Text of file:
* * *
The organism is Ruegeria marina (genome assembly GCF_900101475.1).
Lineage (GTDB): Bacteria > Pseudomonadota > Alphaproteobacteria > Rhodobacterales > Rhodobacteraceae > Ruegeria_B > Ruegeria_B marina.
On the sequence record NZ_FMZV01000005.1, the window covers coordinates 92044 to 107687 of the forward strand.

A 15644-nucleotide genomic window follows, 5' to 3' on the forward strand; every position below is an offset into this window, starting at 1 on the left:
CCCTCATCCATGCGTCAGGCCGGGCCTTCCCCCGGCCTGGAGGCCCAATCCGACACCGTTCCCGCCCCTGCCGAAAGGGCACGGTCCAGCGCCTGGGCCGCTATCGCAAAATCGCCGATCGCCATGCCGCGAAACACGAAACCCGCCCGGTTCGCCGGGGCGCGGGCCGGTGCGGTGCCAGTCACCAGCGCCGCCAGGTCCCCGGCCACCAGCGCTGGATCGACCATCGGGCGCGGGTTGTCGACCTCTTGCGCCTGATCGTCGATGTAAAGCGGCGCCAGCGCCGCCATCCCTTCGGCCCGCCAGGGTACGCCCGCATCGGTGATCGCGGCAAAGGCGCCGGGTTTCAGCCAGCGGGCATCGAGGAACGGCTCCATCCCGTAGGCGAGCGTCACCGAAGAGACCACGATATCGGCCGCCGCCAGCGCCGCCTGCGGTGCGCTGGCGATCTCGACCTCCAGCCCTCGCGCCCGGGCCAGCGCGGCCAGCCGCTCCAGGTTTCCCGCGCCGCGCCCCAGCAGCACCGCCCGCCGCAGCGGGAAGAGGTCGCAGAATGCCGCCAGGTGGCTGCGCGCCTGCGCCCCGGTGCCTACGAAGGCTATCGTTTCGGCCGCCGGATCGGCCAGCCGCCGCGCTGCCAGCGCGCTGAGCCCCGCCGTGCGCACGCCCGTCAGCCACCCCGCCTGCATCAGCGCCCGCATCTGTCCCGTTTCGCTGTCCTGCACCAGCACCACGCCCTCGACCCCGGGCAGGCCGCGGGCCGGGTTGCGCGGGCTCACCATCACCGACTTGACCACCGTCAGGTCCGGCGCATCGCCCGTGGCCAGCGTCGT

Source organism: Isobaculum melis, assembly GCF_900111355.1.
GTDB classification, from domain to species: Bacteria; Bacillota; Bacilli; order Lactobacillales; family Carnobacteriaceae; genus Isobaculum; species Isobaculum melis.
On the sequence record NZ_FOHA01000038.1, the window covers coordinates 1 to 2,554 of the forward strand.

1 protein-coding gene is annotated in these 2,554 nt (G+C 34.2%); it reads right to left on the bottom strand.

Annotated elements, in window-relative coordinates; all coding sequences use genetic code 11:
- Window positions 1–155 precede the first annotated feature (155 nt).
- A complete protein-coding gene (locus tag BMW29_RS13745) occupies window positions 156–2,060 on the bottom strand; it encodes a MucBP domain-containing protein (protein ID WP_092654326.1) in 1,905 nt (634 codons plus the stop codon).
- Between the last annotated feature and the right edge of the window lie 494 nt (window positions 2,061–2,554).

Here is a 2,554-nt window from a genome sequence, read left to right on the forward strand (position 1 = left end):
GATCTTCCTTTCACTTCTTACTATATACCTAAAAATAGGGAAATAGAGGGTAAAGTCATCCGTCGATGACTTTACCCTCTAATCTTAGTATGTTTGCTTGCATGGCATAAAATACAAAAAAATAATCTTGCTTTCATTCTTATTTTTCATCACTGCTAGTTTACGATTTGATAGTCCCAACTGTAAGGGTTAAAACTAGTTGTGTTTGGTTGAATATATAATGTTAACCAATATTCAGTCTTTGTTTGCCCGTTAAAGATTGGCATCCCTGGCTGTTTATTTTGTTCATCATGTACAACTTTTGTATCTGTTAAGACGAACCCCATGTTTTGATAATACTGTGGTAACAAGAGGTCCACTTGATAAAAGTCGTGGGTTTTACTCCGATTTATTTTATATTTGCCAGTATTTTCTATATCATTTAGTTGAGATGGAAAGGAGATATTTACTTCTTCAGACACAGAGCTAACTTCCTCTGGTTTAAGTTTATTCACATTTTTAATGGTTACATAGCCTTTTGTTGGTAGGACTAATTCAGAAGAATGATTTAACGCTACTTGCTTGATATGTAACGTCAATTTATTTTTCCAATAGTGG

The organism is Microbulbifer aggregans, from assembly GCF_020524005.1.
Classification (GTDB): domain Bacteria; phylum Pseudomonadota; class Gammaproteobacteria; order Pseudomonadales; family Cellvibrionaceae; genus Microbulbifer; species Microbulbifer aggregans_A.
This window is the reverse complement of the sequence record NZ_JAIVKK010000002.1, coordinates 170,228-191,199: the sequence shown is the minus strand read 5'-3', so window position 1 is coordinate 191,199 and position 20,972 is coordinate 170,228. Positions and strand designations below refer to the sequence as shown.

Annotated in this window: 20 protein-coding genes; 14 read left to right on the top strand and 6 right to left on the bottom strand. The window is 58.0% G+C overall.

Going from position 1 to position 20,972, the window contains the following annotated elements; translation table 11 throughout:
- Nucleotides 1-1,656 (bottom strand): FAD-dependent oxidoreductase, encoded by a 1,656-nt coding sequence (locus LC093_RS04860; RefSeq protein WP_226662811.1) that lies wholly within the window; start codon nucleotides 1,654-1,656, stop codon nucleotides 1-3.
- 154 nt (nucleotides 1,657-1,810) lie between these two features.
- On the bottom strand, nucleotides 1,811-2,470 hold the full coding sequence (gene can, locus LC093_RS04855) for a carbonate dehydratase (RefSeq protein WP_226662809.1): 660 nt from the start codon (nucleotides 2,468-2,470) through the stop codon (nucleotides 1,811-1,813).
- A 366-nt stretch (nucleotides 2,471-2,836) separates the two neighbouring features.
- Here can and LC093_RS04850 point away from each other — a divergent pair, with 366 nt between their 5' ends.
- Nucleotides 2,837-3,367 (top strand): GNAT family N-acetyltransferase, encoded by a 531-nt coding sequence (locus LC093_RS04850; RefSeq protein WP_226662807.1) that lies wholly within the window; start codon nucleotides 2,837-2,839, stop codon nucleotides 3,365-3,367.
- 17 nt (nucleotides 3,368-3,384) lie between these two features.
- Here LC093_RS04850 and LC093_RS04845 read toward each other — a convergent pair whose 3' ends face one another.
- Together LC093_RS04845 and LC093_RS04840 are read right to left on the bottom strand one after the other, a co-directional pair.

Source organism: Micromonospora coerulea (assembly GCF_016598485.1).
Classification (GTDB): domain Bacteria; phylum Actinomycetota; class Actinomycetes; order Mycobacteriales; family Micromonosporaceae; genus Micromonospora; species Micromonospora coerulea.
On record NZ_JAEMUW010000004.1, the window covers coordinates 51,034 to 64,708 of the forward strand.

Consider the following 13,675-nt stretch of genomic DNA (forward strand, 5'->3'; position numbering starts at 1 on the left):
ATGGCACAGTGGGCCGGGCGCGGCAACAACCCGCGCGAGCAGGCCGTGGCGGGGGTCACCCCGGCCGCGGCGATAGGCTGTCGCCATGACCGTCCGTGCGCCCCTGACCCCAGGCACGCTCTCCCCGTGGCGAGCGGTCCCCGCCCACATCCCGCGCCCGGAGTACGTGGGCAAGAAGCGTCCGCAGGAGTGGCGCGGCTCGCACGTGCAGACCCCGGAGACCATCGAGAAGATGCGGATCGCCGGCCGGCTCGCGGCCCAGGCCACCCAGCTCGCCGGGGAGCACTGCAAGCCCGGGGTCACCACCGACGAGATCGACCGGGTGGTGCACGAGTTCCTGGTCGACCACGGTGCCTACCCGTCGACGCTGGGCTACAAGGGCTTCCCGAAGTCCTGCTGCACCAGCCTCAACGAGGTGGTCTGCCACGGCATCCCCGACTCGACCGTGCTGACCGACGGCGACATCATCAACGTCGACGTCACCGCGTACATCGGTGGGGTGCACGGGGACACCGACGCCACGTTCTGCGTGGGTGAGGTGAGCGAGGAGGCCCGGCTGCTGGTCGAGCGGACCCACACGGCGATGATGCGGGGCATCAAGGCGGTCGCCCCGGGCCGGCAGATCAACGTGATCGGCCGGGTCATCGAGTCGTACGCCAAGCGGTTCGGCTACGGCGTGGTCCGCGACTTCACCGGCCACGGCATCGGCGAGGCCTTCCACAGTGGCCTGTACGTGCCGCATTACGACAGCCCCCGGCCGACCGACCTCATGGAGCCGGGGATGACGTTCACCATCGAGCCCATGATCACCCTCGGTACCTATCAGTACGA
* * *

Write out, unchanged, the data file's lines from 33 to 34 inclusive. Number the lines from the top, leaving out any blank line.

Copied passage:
Consider the following 13,675-nt stretch of genomic DNA (forward strand, 5'->3'; position numbering starts at 1 on the left):
ATGGCACAGTGGGCCGGGCGCGGCAACAACCCGCGCGAGCAGGCCGTGGCGGGGGTCACCCCGGCCGCGGCGATAGGCTGTCGCCATGACCGTCCGTGCGCCCCTGACCCCAGGCACGCTCTCCCCGTGGCGAGCGGTCCCCGCCCACATCCCGCGCCCGGAGTACGTGGGCAAGAAGCGTCCGCAGGAGTGGCGCGGCTCGCACGTGCAGACCCCGGAGACCATCGAGAAGATGCGGATCGCCGGCCGGCTCGCGGCCCAGGCCACCCAGCTCGCCGGGGAGCACTGCAAGCCCGGGGTCACCACCGACGAGATCGACCGGGTGGTGCACGAGTTCCTGGTCGACCACGGTGCCTACCCGTCGACGCTGGGCTACAAGGGCTTCCCGAAGTCCTGCTGCACCAGCCTCAACGAGGTGGTCTGCCACGGCATCCCCGACTCGACCGTGCTGACCGACGGCGACATCATCAACGTCGACGTCACCGCGTACATCGGTGGGGTGCACGGGGACACCGACGCCACGTTCTGCGTGGGTGAGGTGAGCGAGGAGGCCCGGCTGCTGGTCGAGCGGACCCACACGGCGATGATGCGGGGCATCAAGGCGGTCGCCCCGGGCCGGCAGATCAACGTGATCGGCCGGGTCATCGAGTCGTACGCCAAGCGGTTCGGCTACGGCGTGGTCCGCGACTTCACCGGCCACGGCATCGGCGAGGCCTTCCACAGTGGCCTGTACGTGCCGCATTACGACAGCCCCCGGCCGACCGACCTCATGGAGCCGGGGATGACGTTCACCATCGAGCCCATGATCACCCTCGGTACCTATCAGTACGA